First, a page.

Well, Judy Davis
might have won two British Academy Awards for "My Brilliant Career".
But it's her handsome leading man Sam
Neill who's wound up with the big international movie break. Thanks to the
enthusiastic boosting of James Mason.
When Mason saw the hugely successful Australian film in Los
Angeles last year, he was so impressed with Sam that -
quite unsolicited - he wrote off to various overseas film producers recommending
the 32-years-old New Zealand
The result was that Sam was taken to London
to play the leading role in "THE
FINAL CONFLICT" - third (and last) of the "Omen" thrillers.
Sam is topbilled over an international cast that includes Rossano Brazzi and Lisa
In "The Final Conflict", Sam portrays Damien Thorn
- the fiendishly evil Anti-Christ who is out to fulfil the Biblical prophecy by
precipitating the terrible end-of-the-world holocaust known as Armageddon.
Damien first appeared in "The Omen" (1976) as an
angelic-looking five-year-old (played by young Harvey Stephens), whose presence caused the deaths of just about
everybody around him including his parents Gregory
Peck and Lee Remick.
The Son of Satan was a teenager (played by 14-years-old Jonathan Scott Taylor) when he next
appeared in "Damien - Omen II" (1978), in which he discovered his
true identity and mission. Once again, everyone around him was killed off -
including uncle and aunt William Holden
and Lee Grant.
Now, in "The Final Conflict", we find the adult
Damien - now a grown man of 33 - is about to embark on his diabolical mission.
As head of the gigantic Thorn Industries, advisor to the President of the United
States, and newly-appointed American
Ambassador to Great Britain,
he prepares to use his lofty position to bring the world to the brink of chaos.
In London, the
new American Ambassador is interviewed by television journalist Kate Reynolds (Lisa Harrow). She is so completely
captivated by Damien's apparent warmth and charm that she fails to see the
sinister and dangerous influence he is having on her 13-years-old son Peter (Barnaby Holm).
There are only two things that can stop the evil
Anti-Christ. One is a baby born when three stars conjoin overhead. The other is
the seven daggers of Meggido with which he can be killed.
The daggers are discovered in the ruins of the Old
in Chicago, which Damien had burned
down around the heads of his second family. The knives find their way into the
hands of seven monks dedicated to destroying the Son of Satan.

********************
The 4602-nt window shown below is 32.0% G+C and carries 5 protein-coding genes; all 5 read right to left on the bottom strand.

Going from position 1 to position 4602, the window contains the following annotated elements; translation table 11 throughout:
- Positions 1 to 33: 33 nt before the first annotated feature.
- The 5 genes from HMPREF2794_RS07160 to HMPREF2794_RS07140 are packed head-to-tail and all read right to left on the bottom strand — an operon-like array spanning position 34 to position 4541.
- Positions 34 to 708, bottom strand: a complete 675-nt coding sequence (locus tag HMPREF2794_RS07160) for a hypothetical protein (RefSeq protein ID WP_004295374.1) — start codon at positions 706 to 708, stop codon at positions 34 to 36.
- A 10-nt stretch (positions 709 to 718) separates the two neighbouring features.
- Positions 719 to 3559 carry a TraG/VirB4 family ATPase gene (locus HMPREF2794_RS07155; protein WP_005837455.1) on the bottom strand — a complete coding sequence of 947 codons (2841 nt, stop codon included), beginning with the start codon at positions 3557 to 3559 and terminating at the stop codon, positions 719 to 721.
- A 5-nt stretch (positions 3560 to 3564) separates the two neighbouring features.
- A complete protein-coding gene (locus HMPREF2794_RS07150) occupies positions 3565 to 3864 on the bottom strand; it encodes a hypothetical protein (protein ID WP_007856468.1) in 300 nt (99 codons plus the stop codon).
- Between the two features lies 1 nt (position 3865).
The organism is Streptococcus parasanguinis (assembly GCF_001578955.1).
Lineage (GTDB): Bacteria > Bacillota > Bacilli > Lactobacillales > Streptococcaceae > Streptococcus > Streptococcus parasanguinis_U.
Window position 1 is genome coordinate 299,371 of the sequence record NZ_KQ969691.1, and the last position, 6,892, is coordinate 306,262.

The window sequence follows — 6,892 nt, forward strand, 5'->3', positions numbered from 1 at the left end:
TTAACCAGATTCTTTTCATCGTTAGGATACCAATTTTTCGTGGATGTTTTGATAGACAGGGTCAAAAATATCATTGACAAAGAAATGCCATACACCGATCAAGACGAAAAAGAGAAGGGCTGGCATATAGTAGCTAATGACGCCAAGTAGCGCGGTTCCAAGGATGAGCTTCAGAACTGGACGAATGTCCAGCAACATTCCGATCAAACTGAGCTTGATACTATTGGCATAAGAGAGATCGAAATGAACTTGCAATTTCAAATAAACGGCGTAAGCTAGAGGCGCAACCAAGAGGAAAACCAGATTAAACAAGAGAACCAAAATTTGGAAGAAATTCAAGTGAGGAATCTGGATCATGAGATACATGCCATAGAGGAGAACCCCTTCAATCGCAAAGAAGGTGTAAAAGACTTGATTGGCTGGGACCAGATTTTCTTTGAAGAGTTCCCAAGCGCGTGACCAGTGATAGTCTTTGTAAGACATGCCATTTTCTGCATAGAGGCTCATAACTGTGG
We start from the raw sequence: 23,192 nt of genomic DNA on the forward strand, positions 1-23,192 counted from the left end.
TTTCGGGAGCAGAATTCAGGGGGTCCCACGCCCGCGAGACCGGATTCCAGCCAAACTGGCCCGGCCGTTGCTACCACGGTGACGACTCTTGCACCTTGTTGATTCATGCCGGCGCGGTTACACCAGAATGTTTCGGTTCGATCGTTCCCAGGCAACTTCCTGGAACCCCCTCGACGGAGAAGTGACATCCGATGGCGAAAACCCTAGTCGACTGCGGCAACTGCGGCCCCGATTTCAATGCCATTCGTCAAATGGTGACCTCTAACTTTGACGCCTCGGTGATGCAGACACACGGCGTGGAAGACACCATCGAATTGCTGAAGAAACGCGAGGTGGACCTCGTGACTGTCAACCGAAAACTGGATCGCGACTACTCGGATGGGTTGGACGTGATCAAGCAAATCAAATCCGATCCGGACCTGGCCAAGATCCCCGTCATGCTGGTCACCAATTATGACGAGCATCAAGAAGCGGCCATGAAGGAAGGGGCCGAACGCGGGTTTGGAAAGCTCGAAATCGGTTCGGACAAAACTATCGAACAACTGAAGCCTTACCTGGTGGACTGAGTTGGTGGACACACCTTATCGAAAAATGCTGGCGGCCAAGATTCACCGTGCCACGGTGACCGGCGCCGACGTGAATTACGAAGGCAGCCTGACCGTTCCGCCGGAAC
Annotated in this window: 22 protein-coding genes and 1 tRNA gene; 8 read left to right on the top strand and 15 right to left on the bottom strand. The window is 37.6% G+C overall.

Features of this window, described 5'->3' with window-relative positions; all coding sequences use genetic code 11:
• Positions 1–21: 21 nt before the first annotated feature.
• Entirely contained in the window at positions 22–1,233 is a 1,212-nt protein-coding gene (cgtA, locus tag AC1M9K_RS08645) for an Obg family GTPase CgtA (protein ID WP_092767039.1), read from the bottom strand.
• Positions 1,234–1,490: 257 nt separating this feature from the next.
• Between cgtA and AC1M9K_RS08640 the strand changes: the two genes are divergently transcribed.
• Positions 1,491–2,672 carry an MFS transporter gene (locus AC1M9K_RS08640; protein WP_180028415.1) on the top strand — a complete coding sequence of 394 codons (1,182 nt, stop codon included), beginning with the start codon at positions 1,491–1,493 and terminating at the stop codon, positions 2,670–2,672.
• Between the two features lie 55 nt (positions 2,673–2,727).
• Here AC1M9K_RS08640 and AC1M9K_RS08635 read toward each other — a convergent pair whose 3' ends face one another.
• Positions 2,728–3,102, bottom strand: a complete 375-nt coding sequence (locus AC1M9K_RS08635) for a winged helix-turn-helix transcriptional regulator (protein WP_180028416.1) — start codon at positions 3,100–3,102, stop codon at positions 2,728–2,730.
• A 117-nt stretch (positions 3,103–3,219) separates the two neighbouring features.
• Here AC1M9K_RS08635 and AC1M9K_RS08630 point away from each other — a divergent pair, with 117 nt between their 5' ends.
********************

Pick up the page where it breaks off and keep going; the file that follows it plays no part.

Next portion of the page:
Led by Father De Carlo (Rossano
Brazzi), the seven monks set out from their crumbling Northern Italian monastery
and head for London. Six monks each
try to kill Damien with one of the sacred daggers. One by one, they fail and
are overcome by the demonic powers of evil.
Damien learns that the long awaited Second Coming has indeed
There is a new Saviour born. In a perverted echo of Biblical
times, Damien orders his henchmen to have all babies born at the same time
killed to ensure the destruction of the new Messiah.
When Father De Carlo learns of the horrifying plan, he
enlists Kate's aid. At first, she refuses to believe that she and her son have
come under the shadow of the actual Anti-Christ. Finally, she realises that she has but one choice - to help Father De
Carlo stop Damien once and for all.
The mission takes De Carlo and his disciples from London
to Cornwall, where Damien is taking
part in a fox hunt, and then to a suspense-filled climax at the spectacular
ruins of Fountains Abbey, a 12th Century monastery in North
Yorkshire. Its eerie remains - ghostly, yet majestic and
awe-inspiring - provide a perfect setting for the climax of Damien's crusade of
"If there ever WAS an Anti-Christ", says producer Harvey Bernhardt, "to have a large
following, he would have to be the most handsome, charismatic, brilliant,
wealthy, and popular leader in the world. Damien Thorn is all these and
Finding a handsome and charismatic actor to portray Damien
nearly drove Bernhardt crazy. "I must have seen just about every young
actor there is", says Bernhardt. "I'd spent six months on a talent
hunt - without success".
Then came James Mason's letter recommending Sam Neill. Bernhardt invited Neill to London
for a screen test. "As soon as I saw him on film, I knew I had found the
actor I was looking for".
Though his family are New Zealanders, Sam was actually born
in Northern Ireland,
where his father was serving in the British Army. Sam was eight years old when
the family moved back to New Zealand.
Sam started acting while at the University
of Canterbury, and then spent a
year touring New Zealand
with a repertory stage company. In 1971, he moved into films, combining acting
and directing with the New Zealand National 'Film Unit.
Along the way, Sam played the lead in three New
Zealand feature films. One of these was the
thriller "Sleeping Dogs", and when this was screened in Sydney,
producer Margaret Fink and director Gill Armstrong cast him as Harry
Beecham in "My Brilliant Career".
It was at this point that Sam became what he calls "an
Australian from New Zealand".
He remained in Australia
to star in two more feature films (including "Z Force") and
television shows (including "Lucinda
Brayford") before his role in "The Final Conflict" took him
He has two outstanding memories of working in England.
"It's cold", he grins. "And I've never been called 'Sir'
Sam still lives in his old renovated terrace house in the
inner Sydney suburb of Paddington. But
he sees less of it these days because of continual movie acting offers from
overseas producers. The latest has taken him to France
to star in the thriller "Enigma" with Martin Sheen.
"As long as I can return to Sydney
between assignments, I will happily travel the globe wherever the work takes
me", says Sam. 'The Final Conflict" should add many more stamps to